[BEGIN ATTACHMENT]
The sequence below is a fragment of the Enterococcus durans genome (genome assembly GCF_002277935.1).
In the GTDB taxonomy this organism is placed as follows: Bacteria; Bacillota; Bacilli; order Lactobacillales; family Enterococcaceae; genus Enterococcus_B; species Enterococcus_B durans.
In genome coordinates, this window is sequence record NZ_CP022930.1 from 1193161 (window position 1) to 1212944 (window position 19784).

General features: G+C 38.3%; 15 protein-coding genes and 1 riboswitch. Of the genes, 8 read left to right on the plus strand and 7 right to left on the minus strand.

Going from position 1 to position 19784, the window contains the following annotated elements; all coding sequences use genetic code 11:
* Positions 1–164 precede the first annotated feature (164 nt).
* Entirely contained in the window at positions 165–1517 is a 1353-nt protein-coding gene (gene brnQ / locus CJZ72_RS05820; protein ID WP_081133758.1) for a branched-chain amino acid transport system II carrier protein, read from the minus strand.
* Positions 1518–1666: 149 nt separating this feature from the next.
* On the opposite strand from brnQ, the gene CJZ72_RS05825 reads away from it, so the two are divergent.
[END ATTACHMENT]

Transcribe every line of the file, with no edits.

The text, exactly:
The sequence below is a fragment of the Enterococcus durans genome (genome assembly GCF_002277935.1).
In the GTDB taxonomy this organism is placed as follows: Bacteria; Bacillota; Bacilli; order Lactobacillales; family Enterococcaceae; genus Enterococcus_B; species Enterococcus_B durans.
In genome coordinates, this window is sequence record NZ_CP022930.1 from 1193161 (window position 1) to 1212944 (window position 19784).

General features: G+C 38.3%; 15 protein-coding genes and 1 riboswitch. Of the genes, 8 read left to right on the plus strand and 7 right to left on the minus strand.

Going from position 1 to position 19784, the window contains the following annotated elements; all coding sequences use genetic code 11:
* Positions 1–164 precede the first annotated feature (164 nt).
* Entirely contained in the window at positions 165–1517 is a 1353-nt protein-coding gene (gene brnQ / locus CJZ72_RS05820; protein ID WP_081133758.1) for a branched-chain amino acid transport system II carrier protein, read from the minus strand.
* Positions 1518–1666: 149 nt separating this feature from the next.
* On the opposite strand from brnQ, the gene CJZ72_RS05825 reads away from it, so the two are divergent.